Physical and Chemical Properties of Acids

Acids and Bases in the Laboratory

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Some common acids that are found in laboratories are Hydrochloric acid (HCl), Sulphuric acid (H2SO4) and Nitric acid (HNO3). Some of the lesser used acids are Acetic acid (CH3COOH), Hydrofluoric acid (HF), Carbonic acid (H2CO3). Hydrofluoric acid is a highly corrosive acid and is used to etch glass. Some acids are found in nature, like citric acid in certain fruits. These acids are called ‘organic acids’.

Examples are:

  • Citric acid (from citrus fruits and vegetables,)
  • Ascorbic acid (vitamin C, as from certain fruits)
  • Acetic acid (Vinegar)
  • Lactic acid (in buttermilk)
  • Tartaric acid (Tamarind)
  • Oxalic acid (Tomatoes)


Commonly found bases in laboratories and in our daily life are: Caustic soda, NaOH; Caustic potash, KOH; Milk of magnesia, Mg(OH)2; Liquor ammonia, NH3; Washing powder, Tooth paste.

One can familiarize with the acid base nature of some of the common substances by using litmus solution.

Activity :


Make solutions of the following substances:

‘Borax’, ‘Blood’, ‘Milk’, ‘caustic soda’, ‘Lemon Juice’, ‘Bleaching powder’, ‘Tomatoes’, ‘Vinegar’, ‘detergent’, ‘Pure

Water’, ‘Coffee’, Baking Soda’.

Put a drop of each of the above solutions on a watch-glass and test by adding a drop of litmus to it.

Answer :


Lemon juice, vinegar, tomatoes, coffee and milk turn litmus colour red indicating the acidic nature of these substances.

Pure Water does not show any change in colour of the litmus indicating its neutral character.

Blood, baking soda, borax, detergent, household ammonia, bleaching powder, caustic soda turn litmus colour blue showing the basic nature of these substances.

How do Acids React with Metals ?


Let us do more activities to understand the chemical nature of acids and bases.

Action on Metals :


Let us look at the way acids react with metals.

a) All metals above hydrogen in the metal reactivity series generally react with dilute acids to form their respective salt and liberate hydrogen.

Metal + Acid image Salt + Hydrogen




b) Very active metals like potassium, sodium and calcium also react similarly, but tend to explode when combining with acids.


c) Nitric acid (of various concentrations) usually exhibits oxidizing property, rather than acidic properties. Metals such as magnesium combine with extremely dilute (1%) nitric acid to liberate hydrogen.


How do Metal Carbonates and Metal Hydrogen Carbonates React with Acids?


Acids react with carbonates and hydrogen carbonates (bicarbonates) to form their respective salt, water and carbon dioxide.

Carbonate/Bicarbonate + Acid image Salt + Water + Carbon dioxide




How do Acids and Bases React with Each Other?

Acids and bases are the chemical ‘opposites’ of each other and the action of an acid and a base nullifies the effect of one on the

other. This is known as a neutralization reaction.


Neutralization : In a neutralization reaction an acid combines with a base, neutralizing the power of acid with a base and forms a molecule of water and the respective salt.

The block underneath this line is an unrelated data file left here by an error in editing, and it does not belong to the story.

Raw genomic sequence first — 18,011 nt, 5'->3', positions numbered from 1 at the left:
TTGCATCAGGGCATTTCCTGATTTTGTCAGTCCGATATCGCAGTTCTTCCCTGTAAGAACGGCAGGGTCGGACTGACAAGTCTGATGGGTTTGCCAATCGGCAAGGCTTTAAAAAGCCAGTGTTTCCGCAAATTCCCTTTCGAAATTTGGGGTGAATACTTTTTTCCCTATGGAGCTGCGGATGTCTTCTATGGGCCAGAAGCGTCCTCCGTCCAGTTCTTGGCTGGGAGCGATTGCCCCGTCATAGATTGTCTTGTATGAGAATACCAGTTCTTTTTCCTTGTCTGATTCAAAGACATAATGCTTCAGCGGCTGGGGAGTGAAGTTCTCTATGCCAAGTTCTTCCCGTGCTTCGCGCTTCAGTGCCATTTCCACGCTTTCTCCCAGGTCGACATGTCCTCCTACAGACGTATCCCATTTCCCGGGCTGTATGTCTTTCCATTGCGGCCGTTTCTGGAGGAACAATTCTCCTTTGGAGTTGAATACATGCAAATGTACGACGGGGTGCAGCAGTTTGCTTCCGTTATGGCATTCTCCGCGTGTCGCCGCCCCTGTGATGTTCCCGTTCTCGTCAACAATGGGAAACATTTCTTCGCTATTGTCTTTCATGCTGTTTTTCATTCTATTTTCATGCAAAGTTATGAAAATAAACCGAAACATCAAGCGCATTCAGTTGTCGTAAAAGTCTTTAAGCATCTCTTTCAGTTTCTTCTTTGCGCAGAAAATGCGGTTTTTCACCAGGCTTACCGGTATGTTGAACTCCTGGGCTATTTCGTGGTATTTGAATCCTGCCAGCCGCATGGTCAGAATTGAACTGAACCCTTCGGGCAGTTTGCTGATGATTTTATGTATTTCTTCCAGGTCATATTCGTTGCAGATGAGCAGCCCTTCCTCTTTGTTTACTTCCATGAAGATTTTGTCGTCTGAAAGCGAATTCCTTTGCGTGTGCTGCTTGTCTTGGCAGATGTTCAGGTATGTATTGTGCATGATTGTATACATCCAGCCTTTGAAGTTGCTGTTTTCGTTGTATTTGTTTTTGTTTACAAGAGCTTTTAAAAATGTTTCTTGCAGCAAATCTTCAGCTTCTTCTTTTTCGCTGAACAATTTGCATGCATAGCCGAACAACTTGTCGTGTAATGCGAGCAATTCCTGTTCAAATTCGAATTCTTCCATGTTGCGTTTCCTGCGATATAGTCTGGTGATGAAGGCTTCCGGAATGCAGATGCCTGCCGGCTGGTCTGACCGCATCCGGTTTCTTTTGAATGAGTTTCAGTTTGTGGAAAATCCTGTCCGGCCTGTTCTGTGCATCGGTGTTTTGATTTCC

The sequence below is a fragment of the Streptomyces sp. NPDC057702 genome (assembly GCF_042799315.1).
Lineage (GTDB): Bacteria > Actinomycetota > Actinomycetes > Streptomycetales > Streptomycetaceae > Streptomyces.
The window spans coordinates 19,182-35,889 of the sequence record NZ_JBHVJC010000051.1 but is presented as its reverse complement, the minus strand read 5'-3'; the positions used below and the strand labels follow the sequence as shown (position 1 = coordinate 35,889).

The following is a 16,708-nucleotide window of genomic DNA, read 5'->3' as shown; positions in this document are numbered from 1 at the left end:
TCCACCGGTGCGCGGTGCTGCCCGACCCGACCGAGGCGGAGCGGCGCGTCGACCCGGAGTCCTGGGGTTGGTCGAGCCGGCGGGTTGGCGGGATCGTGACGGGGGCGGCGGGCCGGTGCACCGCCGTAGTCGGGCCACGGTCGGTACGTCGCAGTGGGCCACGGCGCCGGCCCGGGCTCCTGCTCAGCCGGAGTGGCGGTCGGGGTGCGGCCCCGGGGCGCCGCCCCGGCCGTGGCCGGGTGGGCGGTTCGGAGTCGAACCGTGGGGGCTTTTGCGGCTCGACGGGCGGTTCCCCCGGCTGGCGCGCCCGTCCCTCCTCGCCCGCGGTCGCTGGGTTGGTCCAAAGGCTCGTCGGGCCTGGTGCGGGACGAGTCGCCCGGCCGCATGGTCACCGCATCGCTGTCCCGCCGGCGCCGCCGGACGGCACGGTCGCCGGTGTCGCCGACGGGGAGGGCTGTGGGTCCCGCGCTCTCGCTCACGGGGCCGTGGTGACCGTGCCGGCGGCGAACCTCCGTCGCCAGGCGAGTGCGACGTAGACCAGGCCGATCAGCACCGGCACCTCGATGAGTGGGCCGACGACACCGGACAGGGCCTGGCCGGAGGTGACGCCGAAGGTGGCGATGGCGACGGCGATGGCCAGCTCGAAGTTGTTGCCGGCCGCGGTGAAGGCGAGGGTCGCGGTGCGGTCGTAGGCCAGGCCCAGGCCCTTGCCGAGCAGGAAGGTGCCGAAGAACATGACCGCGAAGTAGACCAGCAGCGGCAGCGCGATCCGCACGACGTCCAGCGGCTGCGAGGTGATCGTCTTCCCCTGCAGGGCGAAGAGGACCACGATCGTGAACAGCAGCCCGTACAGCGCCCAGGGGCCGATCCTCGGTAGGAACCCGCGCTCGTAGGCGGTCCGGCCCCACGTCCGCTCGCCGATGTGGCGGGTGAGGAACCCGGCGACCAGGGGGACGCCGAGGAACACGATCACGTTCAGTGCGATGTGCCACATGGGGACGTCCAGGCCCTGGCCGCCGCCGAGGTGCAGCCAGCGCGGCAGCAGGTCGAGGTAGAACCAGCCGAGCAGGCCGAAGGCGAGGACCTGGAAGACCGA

In general, a neutralization reaction can be written as:

Base + Acid ® Salt + Water

Example :


example for neutralization





Reaction of Metallic Oxides with Acids

Action with Basic Oxides : Oxides that can add on hydroxyl ions (OH) to their molecules are called basic oxides. These oxides get neutralized when they react with acids.

Basic oxide + Acid image Salt + Water





Action with Basic Hydroxides : Acids undergo neutralization reaction with basic hydroxides to form salt and water.

Basic hydroxide + Acid image Salt + Water





Reaction of Non-metallic Salts with Base : Calcium hydroxide, which is a base, reacts with carbon dioxide to produce a salt

and water. Since this is similar to the reaction between a base and an acid, we can conclude that nonmetallic oxides are acidic

in nature.



Action of Alkalis/Base with Ammonium Salts : Alkalis combine with ammonium salts to liberate ammonia.

Alkali + Ammonium salt image Salt + Water + Ammonia





  • It has a sour taste.
  • It turns blue litmus to red.
  • It turns methyl orange to red.
  • Acids are electrolyte.
  • Strong acids destroy fabric.
  • Strong acids cause burn on skin.
An acid when reacts with a base, salt & water are produced. This reaction is called neutralization
HCl + NaOH èNaCl + H2O

HNO3 + NaOH è NaNO3 + H2O

HCl + KOH è KCl + H2O

Acid and carbonates are combined to produce salt, water and carbon dioxide
MgCO3 + 2HCl è MgCl2 + CO2 + H2O

CaCO3 + 2HCl è CaCl2 + CO2 + H2O

Na2CO3 + H2SO4 è Na2SO4 + CO2 + H2O

CaCO3 + H2SO4 è CaSO4 + CO2 + H2O

Acid and bicarbonates are combined to produce salt, water and carbon dioxide
NaHCO3 + HCl è NaCl + CO2 + H2O
With Zinc:
Zn + 2HCl è ZnCl2 + H2
With Aluminum:
2Al + 6HCl è 2AlCl3 + 3H2
Reaction with iron oxide:
6HCl + Fe2O3 è 2FeCl3 + 3H2O



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